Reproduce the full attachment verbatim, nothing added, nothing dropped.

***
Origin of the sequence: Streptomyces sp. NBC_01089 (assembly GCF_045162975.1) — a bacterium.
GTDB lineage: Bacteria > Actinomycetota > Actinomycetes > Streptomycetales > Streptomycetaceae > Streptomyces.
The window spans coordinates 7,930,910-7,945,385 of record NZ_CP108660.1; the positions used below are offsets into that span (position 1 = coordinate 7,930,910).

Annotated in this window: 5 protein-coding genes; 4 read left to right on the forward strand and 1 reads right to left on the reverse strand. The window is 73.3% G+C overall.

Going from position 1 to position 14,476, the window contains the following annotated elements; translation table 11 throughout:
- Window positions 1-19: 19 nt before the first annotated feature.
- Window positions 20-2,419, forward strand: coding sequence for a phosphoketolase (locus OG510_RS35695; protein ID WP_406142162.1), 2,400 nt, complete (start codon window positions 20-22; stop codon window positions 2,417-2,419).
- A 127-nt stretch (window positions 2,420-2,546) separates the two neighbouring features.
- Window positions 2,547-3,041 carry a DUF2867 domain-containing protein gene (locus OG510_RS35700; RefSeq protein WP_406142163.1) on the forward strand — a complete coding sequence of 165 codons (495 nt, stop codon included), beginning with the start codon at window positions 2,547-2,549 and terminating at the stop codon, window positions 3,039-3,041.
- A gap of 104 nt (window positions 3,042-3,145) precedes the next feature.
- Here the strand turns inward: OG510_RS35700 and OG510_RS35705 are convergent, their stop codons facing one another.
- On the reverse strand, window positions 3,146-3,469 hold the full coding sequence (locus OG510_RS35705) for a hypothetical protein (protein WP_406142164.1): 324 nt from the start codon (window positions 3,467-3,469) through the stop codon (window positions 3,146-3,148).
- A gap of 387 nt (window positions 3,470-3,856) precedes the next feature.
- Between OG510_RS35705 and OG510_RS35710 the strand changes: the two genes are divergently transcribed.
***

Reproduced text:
Origin of the sequence: Streptomyces sp. NBC_01089 (assembly GCF_045162975.1) — a bacterium.
GTDB lineage: Bacteria > Actinomycetota > Actinomycetes > Streptomycetales > Streptomycetaceae > Streptomyces.
The window spans coordinates 7,930,910-7,945,385 of record NZ_CP108660.1; the positions used below are offsets into that span (position 1 = coordinate 7,930,910).

Annotated in this window: 5 protein-coding genes; 4 read left to right on the forward strand and 1 reads right to left on the reverse strand. The window is 73.3% G+C overall.

Going from position 1 to position 14,476, the window contains the following annotated elements; translation table 11 throughout:
- Window positions 1-19: 19 nt before the first annotated feature.
- Window positions 20-2,419, forward strand: coding sequence for a phosphoketolase (locus OG510_RS35695; protein ID WP_406142162.1), 2,400 nt, complete (start codon window positions 20-22; stop codon window positions 2,417-2,419).
- A 127-nt stretch (window positions 2,420-2,546) separates the two neighbouring features.
- Window positions 2,547-3,041 carry a DUF2867 domain-containing protein gene (locus OG510_RS35700; RefSeq protein WP_406142163.1) on the forward strand — a complete coding sequence of 165 codons (495 nt, stop codon included), beginning with the start codon at window positions 2,547-2,549 and terminating at the stop codon, window positions 3,039-3,041.
- A gap of 104 nt (window positions 3,042-3,145) precedes the next feature.
- Here the strand turns inward: OG510_RS35700 and OG510_RS35705 are convergent, their stop codons facing one another.
- On the reverse strand, window positions 3,146-3,469 hold the full coding sequence (locus OG510_RS35705) for a hypothetical protein (protein WP_406142164.1): 324 nt from the start codon (window positions 3,467-3,469) through the stop codon (window positions 3,146-3,148).
- A gap of 387 nt (window positions 3,470-3,856) precedes the next feature.
- Between OG510_RS35705 and OG510_RS35710 the strand changes: the two genes are divergently transcribed.